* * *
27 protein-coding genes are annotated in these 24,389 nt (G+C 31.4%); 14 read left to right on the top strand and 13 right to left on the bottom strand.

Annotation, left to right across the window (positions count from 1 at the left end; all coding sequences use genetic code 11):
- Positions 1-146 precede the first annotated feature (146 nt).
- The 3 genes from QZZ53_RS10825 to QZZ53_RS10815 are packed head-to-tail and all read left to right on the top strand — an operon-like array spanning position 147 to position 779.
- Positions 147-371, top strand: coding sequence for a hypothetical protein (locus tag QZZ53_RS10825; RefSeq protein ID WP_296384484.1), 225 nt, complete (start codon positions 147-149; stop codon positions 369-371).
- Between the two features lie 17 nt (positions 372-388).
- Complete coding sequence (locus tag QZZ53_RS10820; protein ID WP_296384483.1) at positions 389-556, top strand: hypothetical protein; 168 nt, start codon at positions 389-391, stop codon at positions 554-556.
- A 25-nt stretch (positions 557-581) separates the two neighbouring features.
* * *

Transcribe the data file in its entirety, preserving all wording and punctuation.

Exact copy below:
27 protein-coding genes are annotated in these 24,389 nt (G+C 31.4%); 14 read left to right on the top strand and 13 right to left on the bottom strand.

Annotation, left to right across the window (positions count from 1 at the left end; all coding sequences use genetic code 11):
- Positions 1-146 precede the first annotated feature (146 nt).
- The 3 genes from QZZ53_RS10825 to QZZ53_RS10815 are packed head-to-tail and all read left to right on the top strand — an operon-like array spanning position 147 to position 779.
- Positions 147-371, top strand: coding sequence for a hypothetical protein (locus tag QZZ53_RS10825; RefSeq protein ID WP_296384484.1), 225 nt, complete (start codon positions 147-149; stop codon positions 369-371).
- Between the two features lie 17 nt (positions 372-388).
- Complete coding sequence (locus tag QZZ53_RS10820; protein ID WP_296384483.1) at positions 389-556, top strand: hypothetical protein; 168 nt, start codon at positions 389-391, stop codon at positions 554-556.
- A 25-nt stretch (positions 557-581) separates the two neighbouring features.